OFNR – Optical Fiber Non-conductive Riser – is constructed of PVC and will emit toxic fumes when burned. Riser cables are to be run only in non-plenum areas. Plenum can usually replace riser but riser cannot replace plenum. Riser rated cables are typically used in the riser areas of buildings and in vertical telecommunications infrastructures. They connect from one floor to another and are used within shafts in accordance with section 800.53(B) of the NEC (National Electrical Code). They typically have load bearing strength members since they need to be upright without placing added stress on the fiber.
OFNR cable is resistant to oxidation and degradation but still gives off heavy black smoke and toxic gases when it is burned. Yet it is perfectly fine to use as a patch cord or for single in-wall runs. If you want to use it in a building, the building must feature a contained ventilation system and have good fire exits. Location is extremely important for these types of cables.
LSZH – Low Smoke Zero Halogen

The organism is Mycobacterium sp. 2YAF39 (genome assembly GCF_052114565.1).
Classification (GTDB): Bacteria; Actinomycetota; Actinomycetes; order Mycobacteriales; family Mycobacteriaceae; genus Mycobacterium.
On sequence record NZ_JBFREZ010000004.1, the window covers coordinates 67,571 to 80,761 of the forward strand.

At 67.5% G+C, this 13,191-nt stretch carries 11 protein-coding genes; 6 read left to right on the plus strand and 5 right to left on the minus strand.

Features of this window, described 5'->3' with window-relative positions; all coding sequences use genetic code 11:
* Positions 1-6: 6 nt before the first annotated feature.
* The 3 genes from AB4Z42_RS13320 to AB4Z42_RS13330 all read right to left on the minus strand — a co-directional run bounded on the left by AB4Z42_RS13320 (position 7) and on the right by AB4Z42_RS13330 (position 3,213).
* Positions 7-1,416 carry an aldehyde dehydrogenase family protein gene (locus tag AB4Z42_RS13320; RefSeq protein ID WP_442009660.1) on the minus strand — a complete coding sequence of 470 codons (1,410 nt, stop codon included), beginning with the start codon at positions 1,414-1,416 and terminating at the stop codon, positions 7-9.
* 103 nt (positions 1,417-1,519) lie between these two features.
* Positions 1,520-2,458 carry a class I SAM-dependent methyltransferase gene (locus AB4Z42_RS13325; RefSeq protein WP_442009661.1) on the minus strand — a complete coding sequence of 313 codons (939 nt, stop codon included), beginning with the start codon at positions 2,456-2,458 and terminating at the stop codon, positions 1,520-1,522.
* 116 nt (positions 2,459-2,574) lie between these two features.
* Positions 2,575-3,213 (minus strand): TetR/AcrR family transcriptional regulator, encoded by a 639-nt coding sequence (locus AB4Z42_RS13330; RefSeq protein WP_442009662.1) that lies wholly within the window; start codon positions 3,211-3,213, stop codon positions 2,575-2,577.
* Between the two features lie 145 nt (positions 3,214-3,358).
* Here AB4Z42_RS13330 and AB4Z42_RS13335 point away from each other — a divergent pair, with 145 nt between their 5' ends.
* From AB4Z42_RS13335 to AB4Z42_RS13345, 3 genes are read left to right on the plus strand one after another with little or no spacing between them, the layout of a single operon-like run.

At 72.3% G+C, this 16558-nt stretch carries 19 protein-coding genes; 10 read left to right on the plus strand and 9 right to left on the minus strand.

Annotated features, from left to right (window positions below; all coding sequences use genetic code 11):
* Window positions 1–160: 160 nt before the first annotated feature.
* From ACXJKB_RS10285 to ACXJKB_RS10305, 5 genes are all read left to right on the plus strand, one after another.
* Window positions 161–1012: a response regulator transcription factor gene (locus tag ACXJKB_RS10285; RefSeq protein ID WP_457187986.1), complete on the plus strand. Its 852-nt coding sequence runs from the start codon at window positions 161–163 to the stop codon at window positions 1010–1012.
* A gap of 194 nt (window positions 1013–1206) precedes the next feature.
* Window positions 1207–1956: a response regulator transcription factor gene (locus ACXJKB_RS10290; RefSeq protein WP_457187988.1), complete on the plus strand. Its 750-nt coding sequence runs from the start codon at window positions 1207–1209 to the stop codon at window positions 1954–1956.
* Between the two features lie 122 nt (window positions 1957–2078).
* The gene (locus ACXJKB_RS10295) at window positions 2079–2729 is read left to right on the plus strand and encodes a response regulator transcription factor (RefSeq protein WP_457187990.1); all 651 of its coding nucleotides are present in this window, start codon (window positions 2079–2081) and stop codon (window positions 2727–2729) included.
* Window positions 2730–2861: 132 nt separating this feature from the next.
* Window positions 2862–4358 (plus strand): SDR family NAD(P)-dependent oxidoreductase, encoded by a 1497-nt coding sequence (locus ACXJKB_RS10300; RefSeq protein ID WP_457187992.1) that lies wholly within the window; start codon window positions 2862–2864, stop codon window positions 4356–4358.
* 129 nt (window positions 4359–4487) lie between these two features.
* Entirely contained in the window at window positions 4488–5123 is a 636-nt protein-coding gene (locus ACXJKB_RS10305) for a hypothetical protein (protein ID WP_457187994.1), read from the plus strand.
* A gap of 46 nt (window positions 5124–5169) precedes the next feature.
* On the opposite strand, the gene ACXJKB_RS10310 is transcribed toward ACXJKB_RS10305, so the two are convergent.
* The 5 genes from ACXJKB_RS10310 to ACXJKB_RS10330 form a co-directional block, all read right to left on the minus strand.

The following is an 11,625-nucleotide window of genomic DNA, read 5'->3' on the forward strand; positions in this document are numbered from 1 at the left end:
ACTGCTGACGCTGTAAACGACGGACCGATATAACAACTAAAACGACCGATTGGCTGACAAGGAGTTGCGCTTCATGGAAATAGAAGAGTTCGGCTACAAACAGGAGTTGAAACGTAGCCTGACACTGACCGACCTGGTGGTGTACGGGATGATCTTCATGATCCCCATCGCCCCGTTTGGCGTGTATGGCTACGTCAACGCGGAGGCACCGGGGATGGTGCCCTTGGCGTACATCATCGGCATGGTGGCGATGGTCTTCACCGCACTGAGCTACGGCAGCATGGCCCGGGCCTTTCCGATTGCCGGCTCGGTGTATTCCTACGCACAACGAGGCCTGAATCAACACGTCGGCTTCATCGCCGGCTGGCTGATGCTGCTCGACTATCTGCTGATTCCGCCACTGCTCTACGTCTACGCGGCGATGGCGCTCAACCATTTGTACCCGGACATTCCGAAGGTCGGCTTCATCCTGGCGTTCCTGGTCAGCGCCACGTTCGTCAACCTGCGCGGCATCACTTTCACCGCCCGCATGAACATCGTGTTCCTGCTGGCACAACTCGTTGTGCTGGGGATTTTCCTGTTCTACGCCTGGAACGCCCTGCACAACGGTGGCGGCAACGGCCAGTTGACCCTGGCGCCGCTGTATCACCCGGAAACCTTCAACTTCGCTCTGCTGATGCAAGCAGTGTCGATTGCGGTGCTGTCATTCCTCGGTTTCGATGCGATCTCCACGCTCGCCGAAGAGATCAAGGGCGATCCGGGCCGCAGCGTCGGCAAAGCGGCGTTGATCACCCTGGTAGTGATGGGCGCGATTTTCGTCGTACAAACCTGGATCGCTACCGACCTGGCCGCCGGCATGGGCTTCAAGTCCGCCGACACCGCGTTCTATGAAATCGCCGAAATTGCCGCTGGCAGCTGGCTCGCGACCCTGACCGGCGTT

These types of cables are made with halogen free materials and although they still emit smoke it is a much safer alternative. This type of cable jacket has superior safety characteristics. This rating offers low smoke, low toxicity and low corrosion standards. Tunnels, enclosed rooms, aircraft, and other minimum-ventilation areas are prime spots for the use of LSZH cables because areas like these are more difficult to escape from quickly. There are many different types of LSZH jacketed fiber optic cables provided for many different uses. The primary use for these types of cables is to satisfy the need for safety and environmental protection. Hospitals, schools and airports are good examples of where these cables should be installed. Due to the amount of people and the serious need for the protection of those people and equipment from toxic matter and gases should a fire ever occur. These cables are especially popular outside the United States, specifically for plenum spaces. Although it may seem as if you can replace plenum with LSZH cables, that’s not really the case. The difference is that while there is a lower smoke rating for LSZH, plenum cables have higher fire spread rating.